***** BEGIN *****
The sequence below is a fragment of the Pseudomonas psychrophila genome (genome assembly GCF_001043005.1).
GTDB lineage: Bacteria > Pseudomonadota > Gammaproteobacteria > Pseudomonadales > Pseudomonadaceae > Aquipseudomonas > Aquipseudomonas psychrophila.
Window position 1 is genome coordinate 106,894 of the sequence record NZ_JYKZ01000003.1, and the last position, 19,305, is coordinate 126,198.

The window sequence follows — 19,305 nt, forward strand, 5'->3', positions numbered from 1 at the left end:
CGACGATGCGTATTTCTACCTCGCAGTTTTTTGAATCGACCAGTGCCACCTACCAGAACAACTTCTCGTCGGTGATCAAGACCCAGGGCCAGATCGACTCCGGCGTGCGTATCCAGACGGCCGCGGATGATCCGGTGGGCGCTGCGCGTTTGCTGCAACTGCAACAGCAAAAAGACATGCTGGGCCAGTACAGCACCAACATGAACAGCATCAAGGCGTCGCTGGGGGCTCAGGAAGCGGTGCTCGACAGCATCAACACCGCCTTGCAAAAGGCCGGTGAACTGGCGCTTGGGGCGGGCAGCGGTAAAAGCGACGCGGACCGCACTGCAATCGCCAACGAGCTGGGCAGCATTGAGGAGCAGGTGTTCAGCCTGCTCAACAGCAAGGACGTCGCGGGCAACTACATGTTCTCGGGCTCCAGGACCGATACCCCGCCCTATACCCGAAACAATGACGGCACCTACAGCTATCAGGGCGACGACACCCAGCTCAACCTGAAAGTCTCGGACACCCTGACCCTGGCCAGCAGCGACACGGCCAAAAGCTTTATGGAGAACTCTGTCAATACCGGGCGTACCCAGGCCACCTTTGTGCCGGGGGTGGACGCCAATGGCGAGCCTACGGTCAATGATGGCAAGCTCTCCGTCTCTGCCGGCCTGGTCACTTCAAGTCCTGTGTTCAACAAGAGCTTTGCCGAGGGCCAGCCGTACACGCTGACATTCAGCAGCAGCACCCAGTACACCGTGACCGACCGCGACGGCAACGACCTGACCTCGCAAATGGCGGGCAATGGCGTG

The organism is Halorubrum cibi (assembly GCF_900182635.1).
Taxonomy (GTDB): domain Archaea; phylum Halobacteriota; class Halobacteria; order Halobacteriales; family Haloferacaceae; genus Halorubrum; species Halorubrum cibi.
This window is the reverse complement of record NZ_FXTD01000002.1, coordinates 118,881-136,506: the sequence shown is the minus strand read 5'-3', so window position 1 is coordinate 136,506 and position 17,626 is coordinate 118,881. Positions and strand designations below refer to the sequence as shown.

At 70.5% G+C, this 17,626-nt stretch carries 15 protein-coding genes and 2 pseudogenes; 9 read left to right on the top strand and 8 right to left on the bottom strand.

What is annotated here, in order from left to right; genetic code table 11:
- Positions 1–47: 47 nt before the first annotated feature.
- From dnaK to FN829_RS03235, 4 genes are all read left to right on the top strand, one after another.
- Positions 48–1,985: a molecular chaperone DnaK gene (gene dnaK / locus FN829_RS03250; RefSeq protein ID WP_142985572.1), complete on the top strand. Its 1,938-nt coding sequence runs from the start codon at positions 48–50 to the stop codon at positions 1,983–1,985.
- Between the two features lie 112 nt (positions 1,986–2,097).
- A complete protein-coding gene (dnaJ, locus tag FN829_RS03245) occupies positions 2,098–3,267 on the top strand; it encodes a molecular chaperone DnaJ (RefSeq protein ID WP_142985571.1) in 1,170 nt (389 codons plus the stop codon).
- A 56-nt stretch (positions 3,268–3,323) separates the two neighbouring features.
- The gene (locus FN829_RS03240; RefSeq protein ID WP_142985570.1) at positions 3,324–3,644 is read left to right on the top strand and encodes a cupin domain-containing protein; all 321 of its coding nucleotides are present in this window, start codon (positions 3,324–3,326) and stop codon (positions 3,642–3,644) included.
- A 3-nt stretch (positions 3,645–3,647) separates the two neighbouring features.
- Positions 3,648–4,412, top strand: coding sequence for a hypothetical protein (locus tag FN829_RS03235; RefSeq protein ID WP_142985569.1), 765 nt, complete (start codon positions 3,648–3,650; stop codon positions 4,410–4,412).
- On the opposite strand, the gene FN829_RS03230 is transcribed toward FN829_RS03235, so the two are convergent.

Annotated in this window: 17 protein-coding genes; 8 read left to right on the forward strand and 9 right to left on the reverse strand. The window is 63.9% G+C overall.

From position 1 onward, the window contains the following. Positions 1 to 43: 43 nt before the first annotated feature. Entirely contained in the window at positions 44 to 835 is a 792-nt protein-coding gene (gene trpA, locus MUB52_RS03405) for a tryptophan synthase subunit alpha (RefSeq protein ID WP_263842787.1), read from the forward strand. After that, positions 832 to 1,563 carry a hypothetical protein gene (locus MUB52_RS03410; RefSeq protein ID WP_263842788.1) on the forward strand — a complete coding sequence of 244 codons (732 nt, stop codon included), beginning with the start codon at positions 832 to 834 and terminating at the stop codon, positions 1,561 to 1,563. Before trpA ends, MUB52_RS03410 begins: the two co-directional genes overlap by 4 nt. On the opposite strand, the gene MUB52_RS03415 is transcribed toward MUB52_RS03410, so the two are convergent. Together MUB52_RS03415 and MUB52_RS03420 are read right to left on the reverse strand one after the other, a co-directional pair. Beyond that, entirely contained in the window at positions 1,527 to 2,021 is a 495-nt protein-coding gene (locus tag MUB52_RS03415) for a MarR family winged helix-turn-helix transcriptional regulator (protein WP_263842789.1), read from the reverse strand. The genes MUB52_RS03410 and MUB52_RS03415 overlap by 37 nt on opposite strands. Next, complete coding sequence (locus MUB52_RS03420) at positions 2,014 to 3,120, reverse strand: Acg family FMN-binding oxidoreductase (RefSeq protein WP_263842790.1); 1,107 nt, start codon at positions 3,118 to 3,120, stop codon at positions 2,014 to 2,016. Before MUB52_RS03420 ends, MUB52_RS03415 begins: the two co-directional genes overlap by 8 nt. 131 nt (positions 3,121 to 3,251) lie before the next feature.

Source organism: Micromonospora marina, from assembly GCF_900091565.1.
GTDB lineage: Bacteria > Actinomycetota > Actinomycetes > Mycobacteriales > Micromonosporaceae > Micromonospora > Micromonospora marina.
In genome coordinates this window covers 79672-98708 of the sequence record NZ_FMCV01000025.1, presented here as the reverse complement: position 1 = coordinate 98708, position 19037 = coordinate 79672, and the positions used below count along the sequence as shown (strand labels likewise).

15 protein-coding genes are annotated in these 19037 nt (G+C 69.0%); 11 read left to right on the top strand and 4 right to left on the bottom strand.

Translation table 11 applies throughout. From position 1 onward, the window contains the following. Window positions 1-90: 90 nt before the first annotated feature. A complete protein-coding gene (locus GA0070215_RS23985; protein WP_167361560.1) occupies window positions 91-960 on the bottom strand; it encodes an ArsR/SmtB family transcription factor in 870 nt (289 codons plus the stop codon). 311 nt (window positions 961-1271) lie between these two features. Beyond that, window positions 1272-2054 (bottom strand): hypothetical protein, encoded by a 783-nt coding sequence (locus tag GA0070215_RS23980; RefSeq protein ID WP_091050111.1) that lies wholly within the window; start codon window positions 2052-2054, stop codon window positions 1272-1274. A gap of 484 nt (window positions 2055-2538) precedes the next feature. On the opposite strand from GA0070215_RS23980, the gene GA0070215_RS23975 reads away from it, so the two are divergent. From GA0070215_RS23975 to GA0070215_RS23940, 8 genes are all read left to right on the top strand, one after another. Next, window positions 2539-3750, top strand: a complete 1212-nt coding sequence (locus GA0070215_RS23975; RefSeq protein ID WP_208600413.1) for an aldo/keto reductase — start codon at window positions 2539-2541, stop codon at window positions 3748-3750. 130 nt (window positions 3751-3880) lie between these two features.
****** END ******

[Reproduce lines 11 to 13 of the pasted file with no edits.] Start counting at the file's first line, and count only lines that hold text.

- Positions 1–47: 47 nt before the first annotated feature.
- From dnaK to FN829_RS03235, 4 genes are all read left to right on the top strand, one after another.
- Positions 48–1,985: a molecular chaperone DnaK gene (gene dnaK / locus FN829_RS03250; RefSeq protein ID WP_142985572.1), complete on the top strand. Its 1,938-nt coding sequence runs from the start codon at positions 48–50 to the stop codon at positions 1,983–1,985.